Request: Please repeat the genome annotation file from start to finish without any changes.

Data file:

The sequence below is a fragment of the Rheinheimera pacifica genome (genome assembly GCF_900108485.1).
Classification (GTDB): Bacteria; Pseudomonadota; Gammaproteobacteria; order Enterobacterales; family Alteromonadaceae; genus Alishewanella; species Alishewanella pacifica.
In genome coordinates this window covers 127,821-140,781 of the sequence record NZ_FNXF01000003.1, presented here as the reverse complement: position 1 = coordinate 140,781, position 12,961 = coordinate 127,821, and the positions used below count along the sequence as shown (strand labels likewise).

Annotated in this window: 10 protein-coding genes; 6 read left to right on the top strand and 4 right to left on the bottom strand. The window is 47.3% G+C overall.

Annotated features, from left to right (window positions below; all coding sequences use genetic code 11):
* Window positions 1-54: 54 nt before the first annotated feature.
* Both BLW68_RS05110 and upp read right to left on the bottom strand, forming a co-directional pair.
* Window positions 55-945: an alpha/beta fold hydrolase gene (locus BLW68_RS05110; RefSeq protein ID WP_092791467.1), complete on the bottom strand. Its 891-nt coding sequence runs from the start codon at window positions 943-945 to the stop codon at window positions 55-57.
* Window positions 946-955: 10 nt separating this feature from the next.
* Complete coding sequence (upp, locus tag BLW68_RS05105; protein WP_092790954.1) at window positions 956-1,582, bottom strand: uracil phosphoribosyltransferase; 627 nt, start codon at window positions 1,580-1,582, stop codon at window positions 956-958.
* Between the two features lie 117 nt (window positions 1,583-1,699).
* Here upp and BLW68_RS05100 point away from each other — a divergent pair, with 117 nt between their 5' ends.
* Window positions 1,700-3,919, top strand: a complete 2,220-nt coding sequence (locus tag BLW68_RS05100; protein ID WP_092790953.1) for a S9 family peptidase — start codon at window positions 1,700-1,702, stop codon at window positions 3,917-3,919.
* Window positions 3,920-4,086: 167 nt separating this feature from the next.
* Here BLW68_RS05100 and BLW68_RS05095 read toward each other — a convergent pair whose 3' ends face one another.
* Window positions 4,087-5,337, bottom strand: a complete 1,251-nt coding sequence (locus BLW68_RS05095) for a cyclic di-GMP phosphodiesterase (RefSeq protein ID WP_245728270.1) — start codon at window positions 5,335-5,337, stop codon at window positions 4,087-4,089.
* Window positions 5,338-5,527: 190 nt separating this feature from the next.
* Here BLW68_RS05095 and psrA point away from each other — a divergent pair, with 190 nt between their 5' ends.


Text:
The sequence below is a fragment of the Rheinheimera pacifica genome (genome assembly GCF_900108485.1).
Classification (GTDB): Bacteria; Pseudomonadota; Gammaproteobacteria; order Enterobacterales; family Alteromonadaceae; genus Alishewanella; species Alishewanella pacifica.
In genome coordinates this window covers 127,821-140,781 of the sequence record NZ_FNXF01000003.1, presented here as the reverse complement: position 1 = coordinate 140,781, position 12,961 = coordinate 127,821, and the positions used below count along the sequence as shown (strand labels likewise).

Annotated in this window: 10 protein-coding genes; 6 read left to right on the top strand and 4 right to left on the bottom strand. The window is 47.3% G+C overall.

Annotated features, from left to right (window positions below; all coding sequences use genetic code 11):
* Window positions 1-54: 54 nt before the first annotated feature.
* Both BLW68_RS05110 and upp read right to left on the bottom strand, forming a co-directional pair.
* Window positions 55-945: an alpha/beta fold hydrolase gene (locus BLW68_RS05110; RefSeq protein ID WP_092791467.1), complete on the bottom strand. Its 891-nt coding sequence runs from the start codon at window positions 943-945 to the stop codon at window positions 55-57.
* Window positions 946-955: 10 nt separating this feature from the next.
* Complete coding sequence (upp, locus tag BLW68_RS05105; protein WP_092790954.1) at window positions 956-1,582, bottom strand: uracil phosphoribosyltransferase; 627 nt, start codon at window positions 1,580-1,582, stop codon at window positions 956-958.
* Between the two features lie 117 nt (window positions 1,583-1,699).
* Here upp and BLW68_RS05100 point away from each other — a divergent pair, with 117 nt between their 5' ends.
* Window positions 1,700-3,919, top strand: a complete 2,220-nt coding sequence (locus tag BLW68_RS05100; protein ID WP_092790953.1) for a S9 family peptidase — start codon at window positions 1,700-1,702, stop codon at window positions 3,917-3,919.
* Window positions 3,920-4,086: 167 nt separating this feature from the next.
* Here BLW68_RS05100 and BLW68_RS05095 read toward each other — a convergent pair whose 3' ends face one another.
* Window positions 4,087-5,337, bottom strand: a complete 1,251-nt coding sequence (locus BLW68_RS05095) for a cyclic di-GMP phosphodiesterase (RefSeq protein ID WP_245728270.1) — start codon at window positions 5,335-5,337, stop codon at window positions 4,087-4,089.
* Window positions 5,338-5,527: 190 nt separating this feature from the next.
* Here BLW68_RS05095 and psrA point away from each other — a divergent pair, with 190 nt between their 5' ends.